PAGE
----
Six months of Heartworm prevention (through the warm months) for dogs, used to be
what most people did for their dogs here in Colorado. Recently, many factors have influenced a
change in thinking about this procedure, necessitating more wide spread twelve month protocol.
First, it is becoming harder and harder to estimate when mosquito season is upon useven
in Colorado where seasons seem to come and go fairly regularly. Year-round prevention
also helps if you travel to other parts of the country; however irregularly that may be. Both can
leave your pet vulnerable to transmission at times when you wouldn’t expect to have to give your
Complicated to Treat
This leads us to the next issue- heartworms are sneaky. They have a complex lifecycle
and pet-owners are usually not aware their pet has been infected until it is too late. Heartworm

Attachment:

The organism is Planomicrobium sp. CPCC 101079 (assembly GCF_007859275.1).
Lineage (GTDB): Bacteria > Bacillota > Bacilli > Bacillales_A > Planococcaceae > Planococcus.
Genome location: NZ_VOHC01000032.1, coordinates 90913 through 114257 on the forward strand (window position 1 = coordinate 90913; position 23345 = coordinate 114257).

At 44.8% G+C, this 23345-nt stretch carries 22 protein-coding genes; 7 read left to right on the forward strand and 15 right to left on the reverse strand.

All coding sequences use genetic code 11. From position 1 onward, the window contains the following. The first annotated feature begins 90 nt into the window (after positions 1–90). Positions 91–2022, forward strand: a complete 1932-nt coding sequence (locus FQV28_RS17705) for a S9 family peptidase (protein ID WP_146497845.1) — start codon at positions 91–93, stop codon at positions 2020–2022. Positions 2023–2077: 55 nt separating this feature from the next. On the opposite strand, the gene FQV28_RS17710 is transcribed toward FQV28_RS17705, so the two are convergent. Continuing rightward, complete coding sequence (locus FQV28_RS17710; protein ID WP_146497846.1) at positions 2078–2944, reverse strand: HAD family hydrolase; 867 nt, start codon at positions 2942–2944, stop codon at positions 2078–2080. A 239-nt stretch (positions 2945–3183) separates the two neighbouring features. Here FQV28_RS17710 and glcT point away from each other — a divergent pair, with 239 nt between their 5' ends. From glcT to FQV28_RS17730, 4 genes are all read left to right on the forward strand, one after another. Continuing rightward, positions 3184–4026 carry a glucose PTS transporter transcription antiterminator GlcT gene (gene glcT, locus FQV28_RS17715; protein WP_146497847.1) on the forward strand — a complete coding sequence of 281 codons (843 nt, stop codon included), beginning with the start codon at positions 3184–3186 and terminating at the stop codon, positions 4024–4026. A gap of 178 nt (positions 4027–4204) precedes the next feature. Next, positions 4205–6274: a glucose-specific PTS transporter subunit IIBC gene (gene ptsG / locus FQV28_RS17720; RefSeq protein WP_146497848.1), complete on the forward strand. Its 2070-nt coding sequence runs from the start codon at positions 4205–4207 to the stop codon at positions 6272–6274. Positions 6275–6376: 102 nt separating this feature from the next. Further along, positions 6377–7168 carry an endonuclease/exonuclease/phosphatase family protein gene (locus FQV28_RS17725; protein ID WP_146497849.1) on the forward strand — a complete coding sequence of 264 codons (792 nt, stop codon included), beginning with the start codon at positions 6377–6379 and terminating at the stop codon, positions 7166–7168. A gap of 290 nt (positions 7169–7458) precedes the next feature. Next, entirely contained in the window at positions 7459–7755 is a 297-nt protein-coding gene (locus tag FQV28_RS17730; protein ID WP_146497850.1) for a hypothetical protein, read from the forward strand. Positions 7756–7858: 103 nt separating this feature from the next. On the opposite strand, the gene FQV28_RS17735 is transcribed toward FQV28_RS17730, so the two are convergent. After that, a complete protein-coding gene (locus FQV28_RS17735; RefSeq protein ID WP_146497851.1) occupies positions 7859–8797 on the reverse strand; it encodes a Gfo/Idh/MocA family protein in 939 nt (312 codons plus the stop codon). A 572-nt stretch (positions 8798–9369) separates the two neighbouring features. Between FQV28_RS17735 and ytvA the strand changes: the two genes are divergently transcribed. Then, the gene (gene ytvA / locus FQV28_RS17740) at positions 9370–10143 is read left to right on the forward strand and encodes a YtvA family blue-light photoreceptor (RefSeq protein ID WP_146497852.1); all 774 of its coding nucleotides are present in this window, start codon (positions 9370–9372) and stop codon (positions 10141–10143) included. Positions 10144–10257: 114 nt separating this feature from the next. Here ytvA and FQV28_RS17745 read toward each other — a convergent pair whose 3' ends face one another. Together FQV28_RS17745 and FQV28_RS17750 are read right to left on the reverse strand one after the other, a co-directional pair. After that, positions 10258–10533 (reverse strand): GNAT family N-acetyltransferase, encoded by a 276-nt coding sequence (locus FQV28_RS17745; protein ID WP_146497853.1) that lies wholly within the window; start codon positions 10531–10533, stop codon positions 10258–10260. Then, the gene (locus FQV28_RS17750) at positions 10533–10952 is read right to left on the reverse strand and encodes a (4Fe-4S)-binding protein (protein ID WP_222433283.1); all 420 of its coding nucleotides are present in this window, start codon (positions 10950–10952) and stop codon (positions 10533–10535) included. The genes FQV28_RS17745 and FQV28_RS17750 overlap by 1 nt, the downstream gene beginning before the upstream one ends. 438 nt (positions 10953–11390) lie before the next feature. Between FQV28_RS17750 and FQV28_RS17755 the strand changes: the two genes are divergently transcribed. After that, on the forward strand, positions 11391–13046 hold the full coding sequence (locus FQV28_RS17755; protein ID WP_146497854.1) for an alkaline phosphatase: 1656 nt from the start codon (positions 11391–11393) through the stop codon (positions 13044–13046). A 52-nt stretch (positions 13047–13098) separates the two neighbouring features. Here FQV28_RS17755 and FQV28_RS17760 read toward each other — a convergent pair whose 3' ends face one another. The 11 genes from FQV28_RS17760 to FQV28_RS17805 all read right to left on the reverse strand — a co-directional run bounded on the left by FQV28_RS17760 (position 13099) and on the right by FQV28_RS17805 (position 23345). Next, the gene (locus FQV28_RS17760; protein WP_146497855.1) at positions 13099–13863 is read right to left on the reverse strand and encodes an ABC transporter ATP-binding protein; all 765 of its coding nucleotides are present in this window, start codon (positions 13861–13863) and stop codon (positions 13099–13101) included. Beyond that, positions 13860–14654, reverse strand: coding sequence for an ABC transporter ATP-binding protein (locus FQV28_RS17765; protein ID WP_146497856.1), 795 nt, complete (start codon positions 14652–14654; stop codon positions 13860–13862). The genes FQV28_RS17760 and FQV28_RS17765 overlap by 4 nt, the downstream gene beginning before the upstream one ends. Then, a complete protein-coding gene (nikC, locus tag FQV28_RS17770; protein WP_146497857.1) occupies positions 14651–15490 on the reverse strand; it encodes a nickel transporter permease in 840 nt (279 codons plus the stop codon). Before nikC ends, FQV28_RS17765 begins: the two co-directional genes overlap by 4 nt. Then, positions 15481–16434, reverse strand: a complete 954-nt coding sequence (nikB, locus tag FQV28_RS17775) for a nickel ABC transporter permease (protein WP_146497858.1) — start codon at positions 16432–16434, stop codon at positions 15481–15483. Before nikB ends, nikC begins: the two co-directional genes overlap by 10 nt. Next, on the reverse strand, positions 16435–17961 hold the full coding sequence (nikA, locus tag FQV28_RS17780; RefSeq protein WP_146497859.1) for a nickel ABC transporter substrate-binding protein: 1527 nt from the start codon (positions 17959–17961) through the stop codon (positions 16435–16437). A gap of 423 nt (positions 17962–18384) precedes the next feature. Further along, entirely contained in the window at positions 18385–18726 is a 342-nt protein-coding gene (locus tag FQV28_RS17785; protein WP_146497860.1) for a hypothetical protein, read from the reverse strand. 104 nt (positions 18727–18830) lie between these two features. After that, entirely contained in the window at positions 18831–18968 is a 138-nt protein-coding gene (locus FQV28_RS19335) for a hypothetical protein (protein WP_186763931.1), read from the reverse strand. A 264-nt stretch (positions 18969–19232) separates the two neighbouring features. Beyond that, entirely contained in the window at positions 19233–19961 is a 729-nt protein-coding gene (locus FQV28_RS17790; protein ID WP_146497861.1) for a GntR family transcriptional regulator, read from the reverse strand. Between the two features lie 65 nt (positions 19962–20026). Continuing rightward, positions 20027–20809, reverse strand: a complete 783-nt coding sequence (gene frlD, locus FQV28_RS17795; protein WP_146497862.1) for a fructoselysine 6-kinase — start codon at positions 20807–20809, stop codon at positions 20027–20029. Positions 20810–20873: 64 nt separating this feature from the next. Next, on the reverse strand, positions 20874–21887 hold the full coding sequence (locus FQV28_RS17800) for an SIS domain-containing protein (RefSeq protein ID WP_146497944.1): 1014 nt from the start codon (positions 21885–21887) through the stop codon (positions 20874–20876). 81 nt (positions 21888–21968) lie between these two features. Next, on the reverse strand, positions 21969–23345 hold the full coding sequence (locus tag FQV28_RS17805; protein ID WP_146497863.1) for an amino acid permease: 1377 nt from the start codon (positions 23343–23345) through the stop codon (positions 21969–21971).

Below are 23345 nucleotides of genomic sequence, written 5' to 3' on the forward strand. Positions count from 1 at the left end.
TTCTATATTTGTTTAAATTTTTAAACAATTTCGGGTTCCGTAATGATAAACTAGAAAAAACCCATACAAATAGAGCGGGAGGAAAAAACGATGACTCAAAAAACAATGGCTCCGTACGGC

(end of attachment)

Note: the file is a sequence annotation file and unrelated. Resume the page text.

preventatives actually kill certain stages of the baby worms before they can grow to adults.
However, only the presence of an adult worm will cause a dog to test positive. It is actually
possible for a dog to test negative and still be in the early stages of infection. Therefore, it is
important to test every year and continue on the preventative again promptly.
Heartworms are Becoming More Resistant and More Prevalent
New studies show that, while 20 years ago one dose of preventative would have killed
100% of the baby worms present, now it may take more than 1 dose to rid a dog of the infection.
In the U.S., over 250,000 cases of Heartworm are reported every year. Remember, these are only
reported cases and the actual number may be much higher.
Heartworm prevention also controls intestinal parasites all year long. These worms not
only affect your dog, but can affect your family.
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